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Old 12-14-2012, 10:11 AM
divefool divefool is offline
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Default 90792 versus 90791 assigned Medicare RVUs

Does anyone know the justification for Medicare pricing 90791 higher than 90792. This is very surprising to me because 90792 includes evaluation with medical services therefore, I would think it would price higher because it includes the E/M. Note: no E/M code can billed with 90791 or 90792.

I know the work RVU is higher for 90792 but the PE RVU is lower which is causing the 90791 to have a higher Medicare rate but this still doesn't make since since the 90792 includes the medical services.

90791- Psych diag evaluation (Work RVU 2.80 and NF PE RVU 1.52)= higher Medicare rate then 90792

90792- Psych diag evaluation with medical services (Work RVU 2.96 and NF PE RVU .58)= lower Medicare rate then 90791

Thanks in advance!
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Old 01-11-2013, 03:34 PM
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kjferg47 kjferg47 is offline
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Just noticed that as well - that makes no sense whatsoever.

My psych providers are still in a huff on just what constitutes "medical services". Does anyone have a fifth grade definition I can give them?
Ken Ferguson, CPC
New York, NY
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Old 09-10-2013, 10:06 AM
Lukelie Lukelie is offline
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Q: In looking at the 2013 Medicare Physician Fee Schedule, I noticed that Medicare is paying more for CPT code 90791, the code for the psychiatric diagnostic evaluation without medical services, than it is for 90792, the same code with medical services. How could this be?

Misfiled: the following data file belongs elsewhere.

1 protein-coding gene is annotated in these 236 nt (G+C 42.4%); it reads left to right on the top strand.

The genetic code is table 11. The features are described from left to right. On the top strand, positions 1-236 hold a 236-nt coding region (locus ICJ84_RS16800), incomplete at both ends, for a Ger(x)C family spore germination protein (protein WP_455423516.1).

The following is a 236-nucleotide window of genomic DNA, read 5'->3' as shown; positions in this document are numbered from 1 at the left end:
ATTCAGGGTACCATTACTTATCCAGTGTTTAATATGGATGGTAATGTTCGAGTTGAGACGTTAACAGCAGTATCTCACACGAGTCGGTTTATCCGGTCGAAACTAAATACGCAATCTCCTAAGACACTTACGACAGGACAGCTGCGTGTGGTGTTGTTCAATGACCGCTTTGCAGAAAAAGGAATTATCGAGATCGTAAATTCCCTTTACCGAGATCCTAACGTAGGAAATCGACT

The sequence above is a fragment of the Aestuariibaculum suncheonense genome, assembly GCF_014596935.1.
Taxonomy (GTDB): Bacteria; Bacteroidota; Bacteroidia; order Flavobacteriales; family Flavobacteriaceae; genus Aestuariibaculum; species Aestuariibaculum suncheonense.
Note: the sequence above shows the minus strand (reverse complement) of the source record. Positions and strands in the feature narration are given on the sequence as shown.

A: These two codes were created to distinguish the work done by psychiatrists from that done by nonphysicians. They replace 90801, which was used by all mental health providers even though its descriptor included medical services that many of them were not qualified to perform. Unfortunately, and completely contrary to the usual procedure for newly created CPT codes, the Centers for Medicare and Medicaid service (CMS) chose to implement the new CPT coding structure for psychiatry without finalizing new values (RVUs) , as is normally the case. Instead, CMS created interim values for the new codes based on the 2012 code values and applied them to the 2013 coding structure. In order to maintain budget neutrality for 2013, CMS reduced the practice expense component for codes billed exclusively by medical professionals even though other changes to the code values were not made, while letting the practice expense value remain the same for nonphysician codes. The rationale given by CMS for this was that those providers now able to bill evaluation and management (E/M) services would benefit from higher practice expense payments any time they billed an E/M code. Oddly, CMS chose to apply this rationale not only to the values for the psychotherapy add-on codes that are used with E/M codes, but also to apply it to the initial diagnostic evaluation (90792) that includes medical services – a service that cannot be billed with an E/M code. As a result of this formula, the total payment for the 90792 is less (by about $25) than that for the 90791 even though the work is greater, the malpractice liability is greater, and the practice expense values are certainly no less than that for all mental health clinicians. Once the values are finalized and the practice expense is calculated equally, 90792 will pay more than 90791. Regardless of this, APA has made it clear to CMS that it is unacceptable for this current inequity to be in place even on an interim basis.
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